Arrived in Athens on Mon and spent the next 2 days roaming the cafes, shops,
and monuments. I visited the Acropolis, which is a large rock hill, that is
the site of many ancient temples, and points of historic importance. It is
spectacular both day and night.
On Wednesday, I transferred to Glyfada, a suburb south of Athens, along the
seashore Mediterranean. Besides being a home to the 2004 Olympic Games,
Glyfada is also the host site for the Spartathletes. I checked in to the
Hotel London and met 3 room-mates who also were in the race.
Daniel Ernst, from Holland, a 2 time finisher, Oz Pearlman and Michael
Arnstein both of NYC and first time starters like myself. We made quick
aquaintenances and tried to stuff our gear bags into a room built
comfortable for 2.
Most of the athletes arrived on the same day, and checked in to the host
hotel. We had to wait out the next 2 days, spending time at the beach or in
the city markets.
On Friday, busses collected us all and delivered us to the Acropolis for the
start. We met up with Dan Rose, also from the USA, as well as my friends
Rob&Susie Sargent , and Liz Codding. We took some pictures, and mingled with
the field of International runners.
At 7 we started down the cobbled stone road, and I found one of my other new
friends from Finland, Ari. We ran along the narrow streets, thru traffic
intersections and passed by many beautifully made-up Greek Policewomen. It
became a habit for me to blow them kisses in appreciation of support during
the run out of town, at the morning rush hour. Many horns were blown and
there was a small bit of shouting, either for the runners or for the delays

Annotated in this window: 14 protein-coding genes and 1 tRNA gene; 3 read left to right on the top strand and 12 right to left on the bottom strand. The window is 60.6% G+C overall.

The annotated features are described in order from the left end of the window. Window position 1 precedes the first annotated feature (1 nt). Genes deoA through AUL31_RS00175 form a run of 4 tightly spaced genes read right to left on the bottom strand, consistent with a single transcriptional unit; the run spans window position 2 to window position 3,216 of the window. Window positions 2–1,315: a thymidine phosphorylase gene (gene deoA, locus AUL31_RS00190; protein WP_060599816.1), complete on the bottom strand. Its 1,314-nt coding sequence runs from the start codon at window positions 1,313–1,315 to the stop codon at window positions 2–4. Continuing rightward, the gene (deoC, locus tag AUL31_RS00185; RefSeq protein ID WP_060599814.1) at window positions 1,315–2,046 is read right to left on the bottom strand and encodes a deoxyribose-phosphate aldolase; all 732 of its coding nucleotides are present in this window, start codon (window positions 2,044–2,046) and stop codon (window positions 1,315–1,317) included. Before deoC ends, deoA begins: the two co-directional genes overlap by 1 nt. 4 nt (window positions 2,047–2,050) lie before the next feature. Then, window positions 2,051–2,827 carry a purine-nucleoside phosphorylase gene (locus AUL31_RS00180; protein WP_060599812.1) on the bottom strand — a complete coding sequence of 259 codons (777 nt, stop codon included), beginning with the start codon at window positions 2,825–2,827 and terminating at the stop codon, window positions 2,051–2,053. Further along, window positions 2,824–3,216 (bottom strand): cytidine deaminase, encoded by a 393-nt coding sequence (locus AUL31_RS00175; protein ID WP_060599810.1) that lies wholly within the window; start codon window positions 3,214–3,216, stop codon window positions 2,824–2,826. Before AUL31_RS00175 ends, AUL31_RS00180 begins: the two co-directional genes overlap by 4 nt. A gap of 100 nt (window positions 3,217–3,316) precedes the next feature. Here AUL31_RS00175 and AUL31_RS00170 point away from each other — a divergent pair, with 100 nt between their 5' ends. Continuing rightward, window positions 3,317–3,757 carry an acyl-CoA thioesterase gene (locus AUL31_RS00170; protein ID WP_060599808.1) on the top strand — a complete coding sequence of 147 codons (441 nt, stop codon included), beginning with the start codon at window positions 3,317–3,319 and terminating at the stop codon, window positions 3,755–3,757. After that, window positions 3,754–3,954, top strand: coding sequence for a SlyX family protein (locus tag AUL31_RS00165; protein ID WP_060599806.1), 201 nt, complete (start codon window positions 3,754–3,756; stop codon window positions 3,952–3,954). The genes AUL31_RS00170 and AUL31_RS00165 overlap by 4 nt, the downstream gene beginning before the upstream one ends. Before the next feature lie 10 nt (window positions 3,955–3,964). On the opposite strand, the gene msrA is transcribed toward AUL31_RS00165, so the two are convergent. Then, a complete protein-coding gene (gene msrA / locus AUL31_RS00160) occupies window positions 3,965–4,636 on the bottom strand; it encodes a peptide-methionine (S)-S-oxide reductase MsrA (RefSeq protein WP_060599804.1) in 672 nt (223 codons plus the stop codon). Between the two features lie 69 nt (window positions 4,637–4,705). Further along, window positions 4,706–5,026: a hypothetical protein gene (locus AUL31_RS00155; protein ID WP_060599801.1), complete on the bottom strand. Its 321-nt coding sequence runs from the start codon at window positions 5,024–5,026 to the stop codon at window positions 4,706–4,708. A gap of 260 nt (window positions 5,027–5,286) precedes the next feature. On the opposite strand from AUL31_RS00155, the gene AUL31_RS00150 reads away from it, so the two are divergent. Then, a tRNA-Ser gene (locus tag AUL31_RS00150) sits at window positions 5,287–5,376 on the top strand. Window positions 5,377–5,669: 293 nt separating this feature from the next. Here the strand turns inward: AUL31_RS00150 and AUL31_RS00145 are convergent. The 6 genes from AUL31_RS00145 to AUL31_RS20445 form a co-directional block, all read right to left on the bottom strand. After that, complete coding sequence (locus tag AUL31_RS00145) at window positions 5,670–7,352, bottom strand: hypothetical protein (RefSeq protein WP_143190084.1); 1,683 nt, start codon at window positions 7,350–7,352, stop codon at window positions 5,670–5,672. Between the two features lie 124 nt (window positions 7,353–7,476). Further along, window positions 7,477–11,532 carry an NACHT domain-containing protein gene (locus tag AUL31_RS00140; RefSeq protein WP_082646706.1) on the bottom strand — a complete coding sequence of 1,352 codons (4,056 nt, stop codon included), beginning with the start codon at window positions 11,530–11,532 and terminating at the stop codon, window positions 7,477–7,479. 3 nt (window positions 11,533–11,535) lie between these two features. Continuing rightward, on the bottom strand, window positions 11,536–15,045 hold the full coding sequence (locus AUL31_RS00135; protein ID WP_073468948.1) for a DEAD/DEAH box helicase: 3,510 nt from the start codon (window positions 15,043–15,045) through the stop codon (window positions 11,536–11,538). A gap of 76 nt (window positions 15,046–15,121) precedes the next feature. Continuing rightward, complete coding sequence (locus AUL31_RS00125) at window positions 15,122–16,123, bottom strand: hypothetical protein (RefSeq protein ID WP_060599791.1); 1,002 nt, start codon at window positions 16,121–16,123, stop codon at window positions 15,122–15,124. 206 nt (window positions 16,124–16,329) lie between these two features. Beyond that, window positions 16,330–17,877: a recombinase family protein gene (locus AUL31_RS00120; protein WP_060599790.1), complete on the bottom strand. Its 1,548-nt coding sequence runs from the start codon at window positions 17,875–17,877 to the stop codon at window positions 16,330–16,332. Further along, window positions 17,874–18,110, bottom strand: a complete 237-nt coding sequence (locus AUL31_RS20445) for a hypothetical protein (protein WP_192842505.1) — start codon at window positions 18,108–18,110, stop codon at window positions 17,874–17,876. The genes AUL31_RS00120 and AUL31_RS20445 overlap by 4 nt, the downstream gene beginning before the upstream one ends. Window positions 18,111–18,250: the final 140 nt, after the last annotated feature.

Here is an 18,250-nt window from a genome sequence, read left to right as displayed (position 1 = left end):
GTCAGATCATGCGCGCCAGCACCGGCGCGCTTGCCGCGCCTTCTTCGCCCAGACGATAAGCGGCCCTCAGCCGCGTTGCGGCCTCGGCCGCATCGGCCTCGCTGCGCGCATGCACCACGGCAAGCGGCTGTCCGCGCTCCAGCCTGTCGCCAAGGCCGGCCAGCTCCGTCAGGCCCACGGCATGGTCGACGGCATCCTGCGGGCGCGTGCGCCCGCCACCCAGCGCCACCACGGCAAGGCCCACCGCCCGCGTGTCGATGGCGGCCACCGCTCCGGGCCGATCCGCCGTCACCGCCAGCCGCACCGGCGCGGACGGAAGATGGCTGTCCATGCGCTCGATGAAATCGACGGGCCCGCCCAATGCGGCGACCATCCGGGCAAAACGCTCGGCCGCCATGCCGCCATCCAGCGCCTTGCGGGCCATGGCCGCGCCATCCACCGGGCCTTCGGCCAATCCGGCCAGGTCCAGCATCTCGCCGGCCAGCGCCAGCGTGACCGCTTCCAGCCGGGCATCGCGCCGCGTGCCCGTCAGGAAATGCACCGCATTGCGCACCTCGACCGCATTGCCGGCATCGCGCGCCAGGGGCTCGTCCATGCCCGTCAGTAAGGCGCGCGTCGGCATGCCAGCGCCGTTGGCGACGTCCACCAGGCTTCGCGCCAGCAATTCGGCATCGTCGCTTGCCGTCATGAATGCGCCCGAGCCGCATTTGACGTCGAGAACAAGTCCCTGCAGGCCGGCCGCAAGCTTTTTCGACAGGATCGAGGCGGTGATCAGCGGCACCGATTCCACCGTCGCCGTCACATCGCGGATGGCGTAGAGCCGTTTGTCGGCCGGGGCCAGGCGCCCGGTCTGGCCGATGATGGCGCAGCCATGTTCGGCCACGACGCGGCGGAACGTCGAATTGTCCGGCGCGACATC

caused by blocked streets.
The first 10 miles were quick, but not very interesting or appealing. I also
stopped at several service stations along the way, for dihireha . Very
unpleasant and stressful! My concern relieved with a Mylanta, which I took
as a precaution.
Soon the roads cleared of heavy traffic as we continued running
northwesterly towards Elyfsis. The view was Ocean on the left and hillside
community on the right. We passed thru Check Points ( aid stations ) every
few kilometers, There are a total of 79 on the course. They have water, a
Greek sport juice, Pepsi, pretzel ,chips, chocolate, and figs. However the
did not have ice or gels.
The roads were consistent along the coastline, and contained rolling hills
similiar to the one I run on Bryant Road in NE OKC. One thing also that was
consistent was the amount of trash on the roads before the start of the
race. this was a very littered course, at least until we left the check
point for 50 miles, in the City of Corinth.
The course then became more rural and agricultural. We ran thru Vineyard of
Grapes, Olive Groves, acres of Lime trees, and perhaps pistachio trees. The
Check Points were now located in the villages between each large growing
area. Sometimes the CP would be at a village Tavern in the village square.
The spectators cheered, offered us refreshments and sometimes asked for an
autograph in return.
I completed nearly 65 miles as the sun set. The hills got longer and
steeper, but the temperature was cooling for a pleasant evening run. I